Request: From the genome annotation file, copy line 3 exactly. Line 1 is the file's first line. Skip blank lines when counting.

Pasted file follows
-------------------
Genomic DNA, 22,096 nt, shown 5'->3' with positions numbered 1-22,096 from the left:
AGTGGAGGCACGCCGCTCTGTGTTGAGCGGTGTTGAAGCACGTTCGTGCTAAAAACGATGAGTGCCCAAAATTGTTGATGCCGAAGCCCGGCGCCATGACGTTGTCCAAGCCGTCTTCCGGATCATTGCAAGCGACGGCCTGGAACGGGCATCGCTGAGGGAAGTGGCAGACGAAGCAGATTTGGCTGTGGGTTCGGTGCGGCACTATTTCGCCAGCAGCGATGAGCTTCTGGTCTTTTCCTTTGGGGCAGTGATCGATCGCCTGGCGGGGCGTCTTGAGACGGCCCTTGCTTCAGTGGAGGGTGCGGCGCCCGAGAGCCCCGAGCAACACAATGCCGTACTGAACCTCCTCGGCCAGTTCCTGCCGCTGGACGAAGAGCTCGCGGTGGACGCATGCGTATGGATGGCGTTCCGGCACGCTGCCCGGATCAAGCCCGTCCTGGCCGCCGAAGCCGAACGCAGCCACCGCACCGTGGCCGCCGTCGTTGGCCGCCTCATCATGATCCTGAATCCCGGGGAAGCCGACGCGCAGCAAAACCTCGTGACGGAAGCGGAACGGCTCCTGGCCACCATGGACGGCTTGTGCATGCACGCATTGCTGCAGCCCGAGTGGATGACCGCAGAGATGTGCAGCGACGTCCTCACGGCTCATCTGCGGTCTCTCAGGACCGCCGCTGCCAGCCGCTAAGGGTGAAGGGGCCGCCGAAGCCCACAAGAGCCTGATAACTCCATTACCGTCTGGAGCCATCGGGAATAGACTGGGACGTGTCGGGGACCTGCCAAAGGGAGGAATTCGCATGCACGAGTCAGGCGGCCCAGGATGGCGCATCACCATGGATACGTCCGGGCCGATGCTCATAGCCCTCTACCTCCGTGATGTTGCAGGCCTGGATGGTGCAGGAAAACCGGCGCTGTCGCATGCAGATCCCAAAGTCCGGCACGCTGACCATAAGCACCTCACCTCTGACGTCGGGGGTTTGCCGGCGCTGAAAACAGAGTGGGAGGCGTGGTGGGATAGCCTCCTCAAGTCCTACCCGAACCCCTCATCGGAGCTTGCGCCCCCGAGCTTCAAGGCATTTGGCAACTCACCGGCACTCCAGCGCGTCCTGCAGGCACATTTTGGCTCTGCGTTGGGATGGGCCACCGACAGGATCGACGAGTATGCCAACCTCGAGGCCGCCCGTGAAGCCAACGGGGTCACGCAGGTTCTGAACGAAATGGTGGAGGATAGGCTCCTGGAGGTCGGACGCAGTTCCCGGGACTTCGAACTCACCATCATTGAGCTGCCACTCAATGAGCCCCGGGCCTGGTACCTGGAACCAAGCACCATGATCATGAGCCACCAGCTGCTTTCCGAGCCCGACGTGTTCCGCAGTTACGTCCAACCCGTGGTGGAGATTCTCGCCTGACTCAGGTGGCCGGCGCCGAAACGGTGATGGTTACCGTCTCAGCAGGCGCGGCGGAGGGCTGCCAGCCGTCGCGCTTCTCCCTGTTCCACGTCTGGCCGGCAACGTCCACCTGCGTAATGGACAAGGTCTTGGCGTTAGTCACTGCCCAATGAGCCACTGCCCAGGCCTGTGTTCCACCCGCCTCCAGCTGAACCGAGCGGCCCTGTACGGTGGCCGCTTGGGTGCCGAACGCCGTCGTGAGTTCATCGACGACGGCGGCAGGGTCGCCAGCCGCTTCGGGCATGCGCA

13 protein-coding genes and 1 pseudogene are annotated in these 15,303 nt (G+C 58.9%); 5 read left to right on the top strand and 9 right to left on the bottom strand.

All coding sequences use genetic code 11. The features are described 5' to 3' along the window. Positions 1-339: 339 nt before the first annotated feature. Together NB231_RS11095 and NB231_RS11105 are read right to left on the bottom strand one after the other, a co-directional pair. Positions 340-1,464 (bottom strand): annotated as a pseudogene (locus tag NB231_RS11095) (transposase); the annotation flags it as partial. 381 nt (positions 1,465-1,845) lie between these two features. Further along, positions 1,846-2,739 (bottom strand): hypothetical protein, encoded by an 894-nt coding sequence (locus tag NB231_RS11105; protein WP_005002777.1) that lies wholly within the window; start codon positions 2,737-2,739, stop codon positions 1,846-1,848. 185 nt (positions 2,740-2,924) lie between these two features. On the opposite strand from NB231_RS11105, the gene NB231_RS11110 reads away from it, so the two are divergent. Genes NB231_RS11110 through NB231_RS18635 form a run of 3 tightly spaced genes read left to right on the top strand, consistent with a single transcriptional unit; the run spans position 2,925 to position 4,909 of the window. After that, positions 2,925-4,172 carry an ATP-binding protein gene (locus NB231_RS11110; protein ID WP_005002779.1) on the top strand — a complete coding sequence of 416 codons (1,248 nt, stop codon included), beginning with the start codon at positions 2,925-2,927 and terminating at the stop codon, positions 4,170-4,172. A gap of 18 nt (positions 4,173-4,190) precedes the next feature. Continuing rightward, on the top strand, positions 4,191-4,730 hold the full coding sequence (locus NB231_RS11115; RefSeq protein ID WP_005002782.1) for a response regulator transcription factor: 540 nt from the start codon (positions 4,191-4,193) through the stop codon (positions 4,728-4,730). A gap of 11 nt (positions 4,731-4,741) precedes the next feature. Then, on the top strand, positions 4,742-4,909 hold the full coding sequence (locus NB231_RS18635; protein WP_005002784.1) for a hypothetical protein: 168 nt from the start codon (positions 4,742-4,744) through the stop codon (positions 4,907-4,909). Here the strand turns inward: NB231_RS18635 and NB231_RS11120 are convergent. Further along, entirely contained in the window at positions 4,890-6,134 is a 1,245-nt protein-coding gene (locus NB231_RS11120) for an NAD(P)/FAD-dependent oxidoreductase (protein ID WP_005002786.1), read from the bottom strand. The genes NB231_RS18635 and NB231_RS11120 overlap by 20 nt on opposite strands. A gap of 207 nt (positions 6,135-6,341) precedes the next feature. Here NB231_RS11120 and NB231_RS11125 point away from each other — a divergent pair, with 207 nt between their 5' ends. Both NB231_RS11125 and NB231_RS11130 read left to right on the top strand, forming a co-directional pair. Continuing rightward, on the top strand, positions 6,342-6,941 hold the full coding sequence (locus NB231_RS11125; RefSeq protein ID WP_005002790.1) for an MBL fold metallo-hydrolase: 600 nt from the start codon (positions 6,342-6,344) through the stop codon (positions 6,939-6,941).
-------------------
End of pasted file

13 protein-coding genes and 1 pseudogene are annotated in these 15,303 nt (G+C 58.9%); 5 read left to right on the top strand and 9 right to left on the bottom strand.